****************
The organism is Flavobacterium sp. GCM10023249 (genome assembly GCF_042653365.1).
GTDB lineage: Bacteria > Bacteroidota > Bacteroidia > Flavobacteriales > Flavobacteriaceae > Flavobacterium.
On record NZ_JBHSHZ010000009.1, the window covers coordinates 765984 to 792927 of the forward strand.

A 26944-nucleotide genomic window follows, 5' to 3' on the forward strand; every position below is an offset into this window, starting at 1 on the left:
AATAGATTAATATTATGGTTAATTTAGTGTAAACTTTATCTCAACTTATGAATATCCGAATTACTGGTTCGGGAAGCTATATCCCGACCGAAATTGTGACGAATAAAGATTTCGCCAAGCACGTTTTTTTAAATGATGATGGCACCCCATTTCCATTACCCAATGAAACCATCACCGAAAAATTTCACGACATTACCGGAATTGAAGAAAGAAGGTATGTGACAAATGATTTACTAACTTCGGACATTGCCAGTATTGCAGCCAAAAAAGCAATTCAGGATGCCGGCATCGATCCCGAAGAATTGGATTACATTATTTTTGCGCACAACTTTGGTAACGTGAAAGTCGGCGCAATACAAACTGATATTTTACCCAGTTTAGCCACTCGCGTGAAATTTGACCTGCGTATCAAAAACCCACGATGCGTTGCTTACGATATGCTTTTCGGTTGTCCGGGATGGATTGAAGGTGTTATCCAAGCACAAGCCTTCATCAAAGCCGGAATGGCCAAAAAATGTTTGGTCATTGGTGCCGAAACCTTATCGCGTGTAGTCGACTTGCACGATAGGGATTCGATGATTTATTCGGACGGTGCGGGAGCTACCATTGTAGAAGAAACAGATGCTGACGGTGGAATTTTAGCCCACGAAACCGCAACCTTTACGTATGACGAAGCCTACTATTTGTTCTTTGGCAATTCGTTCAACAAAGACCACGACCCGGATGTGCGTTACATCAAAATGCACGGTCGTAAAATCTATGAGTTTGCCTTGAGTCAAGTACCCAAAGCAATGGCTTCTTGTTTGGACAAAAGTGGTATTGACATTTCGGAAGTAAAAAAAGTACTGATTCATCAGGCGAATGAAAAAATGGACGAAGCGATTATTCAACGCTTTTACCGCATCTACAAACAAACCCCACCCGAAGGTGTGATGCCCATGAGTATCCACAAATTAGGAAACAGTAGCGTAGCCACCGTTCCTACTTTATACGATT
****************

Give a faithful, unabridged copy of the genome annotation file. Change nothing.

The organism is Flavobacterium sp. GCM10023249 (genome assembly GCF_042653365.1).
GTDB lineage: Bacteria > Bacteroidota > Bacteroidia > Flavobacteriales > Flavobacteriaceae > Flavobacterium.
On record NZ_JBHSHZ010000009.1, the window covers coordinates 765984 to 792927 of the forward strand.

A 26944-nucleotide genomic window follows, 5' to 3' on the forward strand; every position below is an offset into this window, starting at 1 on the left:
AATAGATTAATATTATGGTTAATTTAGTGTAAACTTTATCTCAACTTATGAATATCCGAATTACTGGTTCGGGAAGCTATATCCCGACCGAAATTGTGACGAATAAAGATTTCGCCAAGCACGTTTTTTTAAATGATGATGGCACCCCATTTCCATTACCCAATGAAACCATCACCGAAAAATTTCACGACATTACCGGAATTGAAGAAAGAAGGTATGTGACAAATGATTTACTAACTTCGGACATTGCCAGTATTGCAGCCAAAAAAGCAATTCAGGATGCCGGCATCGATCCCGAAGAATTGGATTACATTATTTTTGCGCACAACTTTGGTAACGTGAAAGTCGGCGCAATACAAACTGATATTTTACCCAGTTTAGCCACTCGCGTGAAATTTGACCTGCGTATCAAAAACCCACGATGCGTTGCTTACGATATGCTTTTCGGTTGTCCGGGATGGATTGAAGGTGTTATCCAAGCACAAGCCTTCATCAAAGCCGGAATGGCCAAAAAATGTTTGGTCATTGGTGCCGAAACCTTATCGCGTGTAGTCGACTTGCACGATAGGGATTCGATGATTTATTCGGACGGTGCGGGAGCTACCATTGTAGAAGAAACAGATGCTGACGGTGGAATTTTAGCCCACGAAACCGCAACCTTTACGTATGACGAAGCCTACTATTTGTTCTTTGGCAATTCGTTCAACAAAGACCACGACCCGGATGTGCGTTACATCAAAATGCACGGTCGTAAAATCTATGAGTTTGCCTTGAGTCAAGTACCCAAAGCAATGGCTTCTTGTTTGGACAAAAGTGGTATTGACATTTCGGAAGTAAAAAAAGTACTGATTCATCAGGCGAATGAAAAAATGGACGAAGCGATTATTCAACGCTTTTACCGCATCTACAAACAAACCCCACCCGAAGGTGTGATGCCCATGAGTATCCACAAATTAGGAAACAGTAGCGTAGCCACCGTTCCTACTTTATACGATT